The new COVID-19 is an extremely contagious virus (having about three times the transmission rate of the flu), and its spread depends on social contact. For an individual living a normal life, the probability of infection is extremely high (as individuals exhibiting no symptoms tend to go untested). If a sizeable share of the population becomes infected, not only can it directly deteriorate individuals’ well-being, but given the capacity constraints of our health systems, it can indirectly disturb all life-and-death health care activities. Both situations can be fatal or have serious health consequences.
Nonetheless, what is unique about COVID-19 is that, unlike other more common viruses, we know very little about it (the World Health Organization has just started to follow everything published on the virus). This means that there is still significant scientific uncertainty on its effects. Scientists disagree on their findings, and different countries have implemented different preventive solutions to the risks posed by the pandemic. This scenario breeds information scams and false stories, all leading to an alarmist behavior.
When the objective information about the risks of COVID-19 is still unknown, individuals exhibit what behavioral economics calls ‘ambiguity aversion,’ namely the dread of ‘unknown uncertainty’ in evaluating health risks. Although the risks of COVID-19 are small for a majority, for about 20 percent of the population it can have serious consequences, and even be fatal for about 2 percent.
How are scares formed?
Given that most of us do not have enough technical knowledge to form rational expectations about the effect of COVID-19, it is only natural to anchor our perceptions on priors using analogical reasoning. That is, we compare COVID-19 to other similar risks in our memories. However, when it comes to COVID-19, it is hard to find comparable outbreaks. One can compare it to a milder epidemic such as SARS, the H1N1 pandemic or take a more catastrophist perspective and use the 1918 Spanish flu. However, even when making those comparisons, these examples differ in their transmission, interventions and characteristics.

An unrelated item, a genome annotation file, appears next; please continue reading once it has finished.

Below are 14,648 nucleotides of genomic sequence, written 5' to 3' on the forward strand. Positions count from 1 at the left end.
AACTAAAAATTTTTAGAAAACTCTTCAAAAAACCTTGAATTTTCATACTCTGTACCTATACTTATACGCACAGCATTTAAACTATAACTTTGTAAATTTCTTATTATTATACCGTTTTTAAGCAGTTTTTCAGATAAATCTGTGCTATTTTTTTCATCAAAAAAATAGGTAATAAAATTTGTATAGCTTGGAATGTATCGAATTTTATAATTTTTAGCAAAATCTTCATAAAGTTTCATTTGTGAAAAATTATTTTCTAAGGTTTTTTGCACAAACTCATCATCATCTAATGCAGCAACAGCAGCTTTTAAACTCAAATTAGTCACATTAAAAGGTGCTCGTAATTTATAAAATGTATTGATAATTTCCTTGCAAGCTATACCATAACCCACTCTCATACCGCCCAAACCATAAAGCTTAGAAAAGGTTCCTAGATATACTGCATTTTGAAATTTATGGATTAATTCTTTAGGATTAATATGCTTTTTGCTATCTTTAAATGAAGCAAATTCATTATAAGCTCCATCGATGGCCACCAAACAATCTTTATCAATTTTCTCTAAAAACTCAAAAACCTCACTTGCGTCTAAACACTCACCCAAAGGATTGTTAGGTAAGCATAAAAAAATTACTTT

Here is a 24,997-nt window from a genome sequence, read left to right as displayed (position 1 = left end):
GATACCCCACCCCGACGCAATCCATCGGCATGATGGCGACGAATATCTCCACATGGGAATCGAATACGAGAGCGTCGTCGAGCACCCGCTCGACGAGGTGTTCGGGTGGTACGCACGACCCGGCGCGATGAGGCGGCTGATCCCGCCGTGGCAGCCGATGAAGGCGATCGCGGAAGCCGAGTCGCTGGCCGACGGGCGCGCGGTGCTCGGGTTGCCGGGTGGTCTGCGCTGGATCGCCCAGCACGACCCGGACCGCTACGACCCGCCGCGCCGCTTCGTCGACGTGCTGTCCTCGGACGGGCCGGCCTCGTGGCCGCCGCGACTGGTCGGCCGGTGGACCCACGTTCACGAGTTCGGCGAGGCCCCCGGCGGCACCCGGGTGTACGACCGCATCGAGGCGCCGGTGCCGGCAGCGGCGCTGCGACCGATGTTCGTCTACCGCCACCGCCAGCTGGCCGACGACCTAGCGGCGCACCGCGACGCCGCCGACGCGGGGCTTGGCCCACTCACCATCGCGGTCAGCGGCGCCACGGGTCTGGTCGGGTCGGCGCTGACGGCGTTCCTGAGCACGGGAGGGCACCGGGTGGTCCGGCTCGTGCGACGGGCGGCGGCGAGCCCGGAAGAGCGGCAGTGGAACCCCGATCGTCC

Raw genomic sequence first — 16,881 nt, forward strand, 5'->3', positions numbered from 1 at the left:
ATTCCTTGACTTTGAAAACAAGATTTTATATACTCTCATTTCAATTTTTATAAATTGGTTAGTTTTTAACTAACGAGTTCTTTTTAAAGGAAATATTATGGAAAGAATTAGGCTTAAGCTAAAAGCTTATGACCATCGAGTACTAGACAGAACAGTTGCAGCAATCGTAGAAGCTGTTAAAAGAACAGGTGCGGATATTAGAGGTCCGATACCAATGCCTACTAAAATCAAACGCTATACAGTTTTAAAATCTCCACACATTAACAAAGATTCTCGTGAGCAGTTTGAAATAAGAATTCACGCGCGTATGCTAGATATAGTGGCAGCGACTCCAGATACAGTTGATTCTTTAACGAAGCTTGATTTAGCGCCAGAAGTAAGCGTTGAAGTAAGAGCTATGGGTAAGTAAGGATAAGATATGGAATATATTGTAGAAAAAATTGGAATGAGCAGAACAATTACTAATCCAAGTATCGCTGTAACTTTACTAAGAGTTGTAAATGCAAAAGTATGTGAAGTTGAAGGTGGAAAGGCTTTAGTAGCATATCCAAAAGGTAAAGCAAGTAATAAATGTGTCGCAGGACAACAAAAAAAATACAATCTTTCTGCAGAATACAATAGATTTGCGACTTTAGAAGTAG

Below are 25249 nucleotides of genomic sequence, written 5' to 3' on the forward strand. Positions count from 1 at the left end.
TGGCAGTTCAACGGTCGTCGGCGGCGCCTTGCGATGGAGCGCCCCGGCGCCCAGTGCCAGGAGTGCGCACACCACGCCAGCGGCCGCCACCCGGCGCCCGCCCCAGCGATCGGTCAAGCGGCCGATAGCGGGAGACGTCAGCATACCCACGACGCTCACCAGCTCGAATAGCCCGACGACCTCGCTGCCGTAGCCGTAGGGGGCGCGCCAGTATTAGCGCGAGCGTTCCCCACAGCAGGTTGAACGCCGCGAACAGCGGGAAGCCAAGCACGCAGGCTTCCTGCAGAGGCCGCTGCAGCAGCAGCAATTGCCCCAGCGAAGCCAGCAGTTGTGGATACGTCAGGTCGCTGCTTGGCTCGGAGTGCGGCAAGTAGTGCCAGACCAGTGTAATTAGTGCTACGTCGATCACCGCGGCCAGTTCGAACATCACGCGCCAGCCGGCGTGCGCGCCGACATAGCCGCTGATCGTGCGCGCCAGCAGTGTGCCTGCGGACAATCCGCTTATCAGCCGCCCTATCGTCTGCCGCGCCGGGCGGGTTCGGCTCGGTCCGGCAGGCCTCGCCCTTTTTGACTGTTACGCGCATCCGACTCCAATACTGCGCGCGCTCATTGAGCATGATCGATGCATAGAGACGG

When analogical decision-making fails, a common reaction is to follow some form of social learning, whereby individuals observe what others in their environment do, or how celebrities and other role models behave, and adjust their expectations accordingly. Evidence has consistently shown that health behavior is influenced by how one’s social network behaves and perceives the risk (Scherer & Cho, 2003). This can explain the formation of alarmist decisions and hysterical reactions of different kinds.
Most of us need a narrative to frame and make sense of our actions. However, when it comes to the COVID-19, there is no official narrative. Public authorities in many countries have failed to reassure the population that they have control of the situation. In the meantime, the numbers of infected people and casualties rise day by day, given that popular narratives become extremely sensitive to information primes or stimuli. Alarmist decisions can arise when worst-case scenarios are provided with too much credibility, or when a risk is over-advertised (Viscusi, 1997). Individuals who rely greatly on the media for information are particularly subject to risk overamplification. In some countries, however, the media can play a role in the slow behavioral reaction to COVID-19. An example in the United States is Fox News’s Sean Hannity insinuating that the coronavirus could be a hoax to bludgeon President Donald Trump. The tendency of minimizing risks and delaying reaction is also seen in Brazil, where President Jair Bolsonaro has said that the COVID-19 crisis was hysteria, comparing the coronavirus to a simple flu.